Greg Endries

One of the sharpest things about Schneider and Kelly’s show was that it is extremely cognizant of the fact that even at our best, we can be at our moral rock bottom. That reason alone made it an even more pointed satire about Hollywood.

Take, for example, Brooke learning about her Peabody acclaim moments after she accidentally set her now ex-boyfriend’s apartment building on fire looking for evidence that he hired a publicist to land the People cover. Not because that is something he’d totally do but because that’s what he needs to have done in order for her to feel better about herself.

Brooke finds no proof, of course, but her narcissism still gets a boost with the Peabody call.

Celebrities are certainly not the only ones capable of embodying multiple sides of morality at once. But they are the ones who get the most attention for it.

Just look at Lance, the good one. While Brooke didn’t find any proof that his People title was a fraud, he admits to Brooke that he did in fact hire a publicist in the series finale. Because, as he puts it, magazines like People aren’t looking for hot nurses to feature, no matter how good and necessary they are in society. They’re looking for celebrities. And they carve whatever story around that.

It kind of makes you wonder how many real-life celebrities have done the same thing as Lance…

Brooke and Lance realize by the end of "The Other Two" that their goodness has been fraudulent the whole time. And they make peace with it.
Brooke and Lance realize by the end of "The Other Two" that their goodness has been fraudulent the whole time. And they make peace with it.
Greg Endries/Max

The quote “We’re bullshit,” spewed by the morally bankrupt Roman Roy (Kieran Culkin) on the series finale of Max’s other show “Succession,” comes to mind.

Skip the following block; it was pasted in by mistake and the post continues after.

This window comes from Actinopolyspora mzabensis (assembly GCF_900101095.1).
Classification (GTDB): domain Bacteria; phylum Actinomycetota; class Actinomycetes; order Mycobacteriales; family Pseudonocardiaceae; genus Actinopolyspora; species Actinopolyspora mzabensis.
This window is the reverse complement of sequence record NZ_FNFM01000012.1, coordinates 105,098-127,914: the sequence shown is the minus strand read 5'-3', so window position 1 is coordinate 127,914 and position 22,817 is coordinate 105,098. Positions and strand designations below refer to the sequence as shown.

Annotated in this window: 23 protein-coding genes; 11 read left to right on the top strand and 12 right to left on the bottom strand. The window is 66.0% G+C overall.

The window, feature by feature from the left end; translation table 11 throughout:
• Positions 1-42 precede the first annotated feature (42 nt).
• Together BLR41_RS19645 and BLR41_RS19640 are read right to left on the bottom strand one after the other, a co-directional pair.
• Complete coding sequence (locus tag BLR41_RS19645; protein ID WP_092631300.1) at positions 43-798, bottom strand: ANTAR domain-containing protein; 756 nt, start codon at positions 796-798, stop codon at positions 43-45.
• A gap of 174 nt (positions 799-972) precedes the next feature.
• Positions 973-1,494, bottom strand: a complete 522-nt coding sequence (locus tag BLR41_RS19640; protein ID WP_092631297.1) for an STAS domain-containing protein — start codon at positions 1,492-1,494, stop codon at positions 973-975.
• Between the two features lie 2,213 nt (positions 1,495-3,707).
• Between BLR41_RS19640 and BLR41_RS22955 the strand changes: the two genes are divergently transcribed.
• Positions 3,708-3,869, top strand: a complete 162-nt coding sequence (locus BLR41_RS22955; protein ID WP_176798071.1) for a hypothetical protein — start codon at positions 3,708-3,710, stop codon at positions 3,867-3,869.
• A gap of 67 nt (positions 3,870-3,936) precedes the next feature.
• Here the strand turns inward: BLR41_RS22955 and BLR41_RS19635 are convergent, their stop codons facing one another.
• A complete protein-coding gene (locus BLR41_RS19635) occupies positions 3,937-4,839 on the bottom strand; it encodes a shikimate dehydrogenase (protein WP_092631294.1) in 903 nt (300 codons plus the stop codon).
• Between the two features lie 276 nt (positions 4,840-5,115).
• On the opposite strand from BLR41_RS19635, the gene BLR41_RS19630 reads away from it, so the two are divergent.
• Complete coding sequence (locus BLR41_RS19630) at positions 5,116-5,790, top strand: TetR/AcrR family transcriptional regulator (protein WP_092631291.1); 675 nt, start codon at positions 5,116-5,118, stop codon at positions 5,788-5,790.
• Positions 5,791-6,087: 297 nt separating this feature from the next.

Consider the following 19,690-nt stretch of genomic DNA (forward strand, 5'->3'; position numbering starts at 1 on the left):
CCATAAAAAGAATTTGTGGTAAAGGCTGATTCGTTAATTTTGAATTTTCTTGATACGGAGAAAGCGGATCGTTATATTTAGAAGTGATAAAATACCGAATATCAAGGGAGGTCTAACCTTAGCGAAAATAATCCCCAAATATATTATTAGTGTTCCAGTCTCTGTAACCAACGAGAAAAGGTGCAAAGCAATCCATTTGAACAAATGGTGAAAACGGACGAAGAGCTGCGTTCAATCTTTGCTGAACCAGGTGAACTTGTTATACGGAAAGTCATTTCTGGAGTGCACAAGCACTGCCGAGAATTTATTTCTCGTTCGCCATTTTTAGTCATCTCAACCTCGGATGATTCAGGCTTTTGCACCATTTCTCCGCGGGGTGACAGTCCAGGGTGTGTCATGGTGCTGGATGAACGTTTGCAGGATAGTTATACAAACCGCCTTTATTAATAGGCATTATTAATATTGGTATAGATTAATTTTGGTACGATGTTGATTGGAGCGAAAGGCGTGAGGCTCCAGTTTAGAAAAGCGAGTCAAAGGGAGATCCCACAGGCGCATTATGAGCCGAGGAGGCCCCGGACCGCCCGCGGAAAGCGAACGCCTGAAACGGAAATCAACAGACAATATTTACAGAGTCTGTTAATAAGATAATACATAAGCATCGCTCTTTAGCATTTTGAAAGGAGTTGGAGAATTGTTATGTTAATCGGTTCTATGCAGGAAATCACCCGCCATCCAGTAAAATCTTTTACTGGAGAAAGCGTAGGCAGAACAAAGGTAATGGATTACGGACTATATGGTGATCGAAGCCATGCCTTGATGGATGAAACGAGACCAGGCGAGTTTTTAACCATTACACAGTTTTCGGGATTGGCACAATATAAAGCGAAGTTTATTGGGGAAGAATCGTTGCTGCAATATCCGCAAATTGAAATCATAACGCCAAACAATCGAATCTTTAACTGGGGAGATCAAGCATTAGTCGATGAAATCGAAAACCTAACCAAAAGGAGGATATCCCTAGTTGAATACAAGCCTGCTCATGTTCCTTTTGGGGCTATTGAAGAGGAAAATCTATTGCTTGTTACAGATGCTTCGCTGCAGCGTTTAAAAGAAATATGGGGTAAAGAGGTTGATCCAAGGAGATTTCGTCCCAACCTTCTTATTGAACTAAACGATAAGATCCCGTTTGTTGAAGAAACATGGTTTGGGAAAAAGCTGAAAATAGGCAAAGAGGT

The moment has nothing in common with any storyline on “The Other Two,” but the “Succession” quote does share the same feeling at the end when Brooke and Lance meet on a bench and he tells her the truth she’s been so desperate to validate.

These are two humans whose flaws have both been exposed and who realize that none of the good they do, no matter how hard they try (or pretend to try), actually matters. And that sense of clarity is paramount.

That doesn’t mean either of them should stop trying ― or would have, had the show continued. It’s just important for them, and the viewers, to understand that celebrity clout for doing good is often a hamster wheel.

Though a satire at its core, “The Other Two” has never existed inside a bubble. Its conflicts were real. The characters were deeply human even at their most abhorrent. And in its final season, it gave us deft, laugh-out-loud comedy that even at its most depraved was filled with heart. It was perfect.

But like with many things, that was too good to last.